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HEALTH-SRI LANKA: Model Cure for Alcoholism on Tea Plantations

Feizal Samath

HAPUGASTENNE, Sri Lanka, Feb 17 2000 (IPS) - Children on this Sri Lankan tea estate have vividly captured alcohol abuse in paint and prose — drunk father hitting mother, shouting at the kids or breaking the pots and pans and children not being able to study.

Until four years ago alcoholism was rampant on this plantation nestling in the Ratnapura Hills, 100 km south of Colombo. It had not only ruined workers’ families but also affected the output of the high-quality tea growing estate.

“It had become a cancer that was slowly spreading,” recalls Devon Warusavitarne, the superintendent. Then a local non- governmental organisation came to his rescue with a unique alcohol-consumption reduction programme.

Alcoholism has considerably reduced, and productivity and output on the estate has improved. Workers who stayed away because they were too drunk, have come back to work.

The small estate hospital which once admitted between 60 and 70 women roughed up by their drunk husbands every month, reports much fewer incidents.

“The programme was not aimed at people giving up alcohol — though many say they don’t drink anymore — but to reduce abuse and consumption,” explains Warusavitarne, whose success is now being widely replicated in other tea estates in Sri Lanka.

To spread its message, the NGO, Alcohol and Drug Information Centre (ADIC), put up an exhibition of paintings and write-ups by children between five and 12 years in the local Sports Club to show what alcoholism does to families and communities.

“The children were told to reflect on the alcohol demand- reduction programme and illustrate the problems at home associated with drinking,” said Teresa Jayasuriya, a pre-school teacher who has worked on the estate for 17 years.

Alcohol abuse is a common problem among both men and women workers on the tea and rubber plantations in Sri Lanka’s central highlands. Wife beating and fights as a result of alcohol is very common. Also four women workers were among many who died from excessive drinking.

“My elder brother died of alcohol. He drank a bottle of kassippu (a cheap, local brew) a day,” recalls Ramasamy Rajadurai, a tea plucker and trade union official who instantly became an ADIC volunteer.

Under the programme, children are also among those enlisted to tell other children how to wean their parents from alcohol.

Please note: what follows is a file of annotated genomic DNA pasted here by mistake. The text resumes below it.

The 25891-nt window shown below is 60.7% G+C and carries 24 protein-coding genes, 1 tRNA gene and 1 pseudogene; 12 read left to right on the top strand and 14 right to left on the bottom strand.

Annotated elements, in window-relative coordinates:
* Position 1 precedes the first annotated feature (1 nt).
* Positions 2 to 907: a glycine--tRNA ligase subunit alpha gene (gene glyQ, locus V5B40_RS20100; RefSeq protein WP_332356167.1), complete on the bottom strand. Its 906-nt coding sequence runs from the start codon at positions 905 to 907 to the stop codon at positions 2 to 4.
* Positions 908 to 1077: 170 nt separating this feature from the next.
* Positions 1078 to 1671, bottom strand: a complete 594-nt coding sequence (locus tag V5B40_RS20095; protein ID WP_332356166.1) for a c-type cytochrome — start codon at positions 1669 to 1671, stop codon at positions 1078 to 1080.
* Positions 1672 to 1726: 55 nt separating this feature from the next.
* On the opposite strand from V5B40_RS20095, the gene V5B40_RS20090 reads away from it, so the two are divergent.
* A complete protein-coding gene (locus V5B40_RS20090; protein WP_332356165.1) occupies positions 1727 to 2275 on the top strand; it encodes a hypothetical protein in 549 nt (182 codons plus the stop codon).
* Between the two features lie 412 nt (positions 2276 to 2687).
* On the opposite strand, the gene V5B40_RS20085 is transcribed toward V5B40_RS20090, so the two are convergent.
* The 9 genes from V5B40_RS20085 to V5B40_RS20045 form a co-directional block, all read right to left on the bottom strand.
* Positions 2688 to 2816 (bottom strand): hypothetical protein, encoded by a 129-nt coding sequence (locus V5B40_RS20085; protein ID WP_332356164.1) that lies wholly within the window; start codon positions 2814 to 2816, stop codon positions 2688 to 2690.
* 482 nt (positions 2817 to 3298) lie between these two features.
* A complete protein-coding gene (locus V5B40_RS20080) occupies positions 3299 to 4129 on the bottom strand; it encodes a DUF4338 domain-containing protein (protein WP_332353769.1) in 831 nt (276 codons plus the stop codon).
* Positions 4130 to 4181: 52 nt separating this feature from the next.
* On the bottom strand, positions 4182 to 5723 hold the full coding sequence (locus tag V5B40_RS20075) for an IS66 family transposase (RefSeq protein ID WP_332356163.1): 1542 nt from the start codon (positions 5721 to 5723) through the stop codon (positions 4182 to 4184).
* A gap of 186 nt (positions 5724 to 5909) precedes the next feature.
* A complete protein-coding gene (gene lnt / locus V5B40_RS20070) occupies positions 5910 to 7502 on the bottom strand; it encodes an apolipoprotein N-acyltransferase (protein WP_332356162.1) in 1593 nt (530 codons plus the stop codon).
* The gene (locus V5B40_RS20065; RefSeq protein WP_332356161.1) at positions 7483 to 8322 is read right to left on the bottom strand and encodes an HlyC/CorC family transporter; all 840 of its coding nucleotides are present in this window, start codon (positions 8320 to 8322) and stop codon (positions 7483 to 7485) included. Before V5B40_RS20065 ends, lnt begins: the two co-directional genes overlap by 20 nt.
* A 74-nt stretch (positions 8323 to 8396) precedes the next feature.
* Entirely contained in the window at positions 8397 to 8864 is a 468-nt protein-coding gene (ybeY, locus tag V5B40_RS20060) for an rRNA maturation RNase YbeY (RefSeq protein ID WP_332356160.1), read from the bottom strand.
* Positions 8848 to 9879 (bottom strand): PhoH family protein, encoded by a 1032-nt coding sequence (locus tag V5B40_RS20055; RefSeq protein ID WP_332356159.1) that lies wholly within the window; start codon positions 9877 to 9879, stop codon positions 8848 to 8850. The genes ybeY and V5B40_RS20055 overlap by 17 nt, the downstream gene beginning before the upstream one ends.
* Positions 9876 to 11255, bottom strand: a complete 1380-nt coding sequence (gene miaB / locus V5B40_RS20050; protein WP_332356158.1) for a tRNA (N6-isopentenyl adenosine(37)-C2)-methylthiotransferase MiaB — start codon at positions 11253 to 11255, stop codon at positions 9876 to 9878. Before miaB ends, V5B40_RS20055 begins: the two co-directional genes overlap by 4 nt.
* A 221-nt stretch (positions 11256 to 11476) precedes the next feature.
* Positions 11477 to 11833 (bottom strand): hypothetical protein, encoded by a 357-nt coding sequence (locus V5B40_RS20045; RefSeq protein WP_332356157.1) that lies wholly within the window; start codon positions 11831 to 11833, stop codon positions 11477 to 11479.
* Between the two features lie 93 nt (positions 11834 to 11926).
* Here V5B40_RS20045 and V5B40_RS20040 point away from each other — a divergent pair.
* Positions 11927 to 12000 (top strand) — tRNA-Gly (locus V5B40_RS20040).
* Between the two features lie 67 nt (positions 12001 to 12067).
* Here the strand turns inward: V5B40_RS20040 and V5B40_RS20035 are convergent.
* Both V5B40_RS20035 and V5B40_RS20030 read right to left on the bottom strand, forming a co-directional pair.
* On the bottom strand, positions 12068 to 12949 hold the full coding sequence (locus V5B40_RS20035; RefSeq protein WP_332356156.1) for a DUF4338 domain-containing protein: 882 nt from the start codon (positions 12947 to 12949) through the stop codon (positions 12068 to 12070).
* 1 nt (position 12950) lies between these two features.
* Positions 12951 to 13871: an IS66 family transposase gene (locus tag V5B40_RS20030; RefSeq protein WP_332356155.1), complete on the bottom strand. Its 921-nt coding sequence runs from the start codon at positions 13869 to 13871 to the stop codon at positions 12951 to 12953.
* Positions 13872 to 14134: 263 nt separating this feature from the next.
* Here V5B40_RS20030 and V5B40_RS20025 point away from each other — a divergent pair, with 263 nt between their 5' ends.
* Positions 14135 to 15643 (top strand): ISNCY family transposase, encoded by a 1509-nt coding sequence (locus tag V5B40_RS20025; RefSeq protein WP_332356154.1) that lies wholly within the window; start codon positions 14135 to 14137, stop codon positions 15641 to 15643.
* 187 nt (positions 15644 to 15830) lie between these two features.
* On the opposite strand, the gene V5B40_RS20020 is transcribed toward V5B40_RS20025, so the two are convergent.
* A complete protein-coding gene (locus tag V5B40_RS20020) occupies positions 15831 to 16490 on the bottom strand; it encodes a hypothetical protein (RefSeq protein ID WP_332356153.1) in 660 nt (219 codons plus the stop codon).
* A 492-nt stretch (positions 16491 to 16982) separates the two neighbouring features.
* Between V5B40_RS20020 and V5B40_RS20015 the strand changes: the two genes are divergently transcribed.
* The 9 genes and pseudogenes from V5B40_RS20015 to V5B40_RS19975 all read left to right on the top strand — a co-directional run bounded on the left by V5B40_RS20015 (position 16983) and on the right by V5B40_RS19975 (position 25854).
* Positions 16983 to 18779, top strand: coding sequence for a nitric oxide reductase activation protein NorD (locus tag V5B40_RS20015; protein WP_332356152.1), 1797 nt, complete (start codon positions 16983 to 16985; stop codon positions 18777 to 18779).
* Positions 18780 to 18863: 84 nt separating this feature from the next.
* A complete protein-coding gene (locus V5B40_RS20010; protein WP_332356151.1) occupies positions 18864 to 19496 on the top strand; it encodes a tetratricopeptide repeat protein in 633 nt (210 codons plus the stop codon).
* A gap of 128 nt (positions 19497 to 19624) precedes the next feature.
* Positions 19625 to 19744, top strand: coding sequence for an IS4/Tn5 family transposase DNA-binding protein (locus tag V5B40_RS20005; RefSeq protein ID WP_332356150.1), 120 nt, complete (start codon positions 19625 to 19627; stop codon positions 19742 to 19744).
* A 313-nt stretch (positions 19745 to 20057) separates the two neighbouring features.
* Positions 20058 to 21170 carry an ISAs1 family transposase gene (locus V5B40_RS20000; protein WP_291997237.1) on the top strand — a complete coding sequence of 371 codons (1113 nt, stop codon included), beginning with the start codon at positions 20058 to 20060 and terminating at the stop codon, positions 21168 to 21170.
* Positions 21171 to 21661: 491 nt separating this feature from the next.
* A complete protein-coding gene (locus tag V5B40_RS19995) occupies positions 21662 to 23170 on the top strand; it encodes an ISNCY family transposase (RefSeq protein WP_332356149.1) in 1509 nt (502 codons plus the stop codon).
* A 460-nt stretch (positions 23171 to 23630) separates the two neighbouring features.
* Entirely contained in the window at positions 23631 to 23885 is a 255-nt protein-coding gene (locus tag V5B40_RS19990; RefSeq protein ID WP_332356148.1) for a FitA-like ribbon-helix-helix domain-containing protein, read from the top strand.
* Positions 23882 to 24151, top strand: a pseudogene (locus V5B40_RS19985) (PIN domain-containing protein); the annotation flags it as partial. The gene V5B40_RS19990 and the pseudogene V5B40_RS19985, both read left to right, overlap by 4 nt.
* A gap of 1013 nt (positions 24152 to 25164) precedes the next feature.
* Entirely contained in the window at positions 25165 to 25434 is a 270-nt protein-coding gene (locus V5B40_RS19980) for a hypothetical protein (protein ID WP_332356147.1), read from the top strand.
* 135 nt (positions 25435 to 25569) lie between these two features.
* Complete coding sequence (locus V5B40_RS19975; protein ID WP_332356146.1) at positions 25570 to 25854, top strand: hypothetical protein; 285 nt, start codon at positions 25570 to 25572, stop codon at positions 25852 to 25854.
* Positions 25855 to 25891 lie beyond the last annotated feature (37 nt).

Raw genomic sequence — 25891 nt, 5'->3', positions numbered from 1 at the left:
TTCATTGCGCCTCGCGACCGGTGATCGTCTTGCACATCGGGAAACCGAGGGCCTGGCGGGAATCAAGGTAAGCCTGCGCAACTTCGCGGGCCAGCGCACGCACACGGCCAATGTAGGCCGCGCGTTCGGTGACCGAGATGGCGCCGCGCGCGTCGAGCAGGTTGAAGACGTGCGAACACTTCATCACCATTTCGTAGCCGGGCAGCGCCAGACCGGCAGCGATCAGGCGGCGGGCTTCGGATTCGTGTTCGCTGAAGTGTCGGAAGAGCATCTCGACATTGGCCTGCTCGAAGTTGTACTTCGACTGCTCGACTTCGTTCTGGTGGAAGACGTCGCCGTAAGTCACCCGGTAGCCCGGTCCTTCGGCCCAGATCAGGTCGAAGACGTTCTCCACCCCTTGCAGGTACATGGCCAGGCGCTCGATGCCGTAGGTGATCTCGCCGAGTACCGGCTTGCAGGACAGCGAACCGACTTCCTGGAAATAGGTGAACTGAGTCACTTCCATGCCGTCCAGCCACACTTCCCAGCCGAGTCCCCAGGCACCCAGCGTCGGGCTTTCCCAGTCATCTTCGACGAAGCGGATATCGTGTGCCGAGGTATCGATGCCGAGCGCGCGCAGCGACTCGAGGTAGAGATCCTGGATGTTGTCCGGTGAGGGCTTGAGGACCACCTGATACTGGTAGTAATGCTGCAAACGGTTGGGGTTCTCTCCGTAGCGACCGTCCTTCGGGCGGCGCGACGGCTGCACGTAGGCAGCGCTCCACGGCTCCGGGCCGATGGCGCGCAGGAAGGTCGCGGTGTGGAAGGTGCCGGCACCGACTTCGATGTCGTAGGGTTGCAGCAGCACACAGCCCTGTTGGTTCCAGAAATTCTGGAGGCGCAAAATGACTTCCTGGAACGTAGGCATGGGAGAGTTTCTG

Kalyaniperumal Kanagamany, 17 years, was a child volunteer who managed to persuade her father to stop drinking. “Even at school I was concerned … My father was an alcoholic and we couldn’t study because of the constant shouting and fights.”

The volunteers — men, women, youth and children — are trained by the NGO. “Our task was to advise people on the ill- effects of drinking and explain to them the benefits of not drinking,” says Satishchandra Wanasinghe, project coordinator.

“Appa (father), don’t drink, it smells. Don’t fight — we can’t study”, were some of the slogans. “Don’t drink” stickers were pasted all over the “line rooms”, the living quarters of tea plantation workers.

Hapugastenne tea estate produces some of the best low grown teas in Sri Lanka, the world’s biggest tea exporter. Tea grown on this estate is mostly for the export market in the Middle East, Russia and the CIS.

The estate management was desperate to find a solution to the rampant alcoholism problem among workers. “Our biggest problem was that workers were not turning up for work,” said estate superintendent Warusavitarne, a fourth-generation tea planter.

By 1995, 100,000 workers were no longer on the estate staff roll. “In 1989, we had 296,000 workers on the roll and this had dropped to 196,000 by 1995. Alcoholism was the problem.”

Before calling in the NGO, the superintendent tried to talk his workers out of the habit. After the funeral of an employee who died of alcoholism, he walked into the nearby home of the liquor sellers and pleaded with them to stop killing people.

But none of this worked. “Maybe I was not a good communicator and couldn’t get the message across,” Warusavitarne admits.

He sought the help of the NGO through the Plantation Housing and Social Welfare Trust, a semi-government firm responsible for the social welfare of plantation workers.

The project, which was supported by the UN children’s agency,

UNICEF, sought to reduce consumption of alcohol and improve the health of workers to “enable them to return to work and be better parents to their children”, according to Warusavitarne.

“We didn’t tell them to stop drinking but cut down (drinking),” he points out. We could have called in the police, but “I wanted the community to be involved … We were looking at a long term solution.”

The result: not one of the 196,000 estate workers in 1995 has reported sick and off work in 1999, he says. “We may not have been able to bring back the working population to the 1989 level but what is important is that we have straightened the curve and prevented further dropouts.”

 
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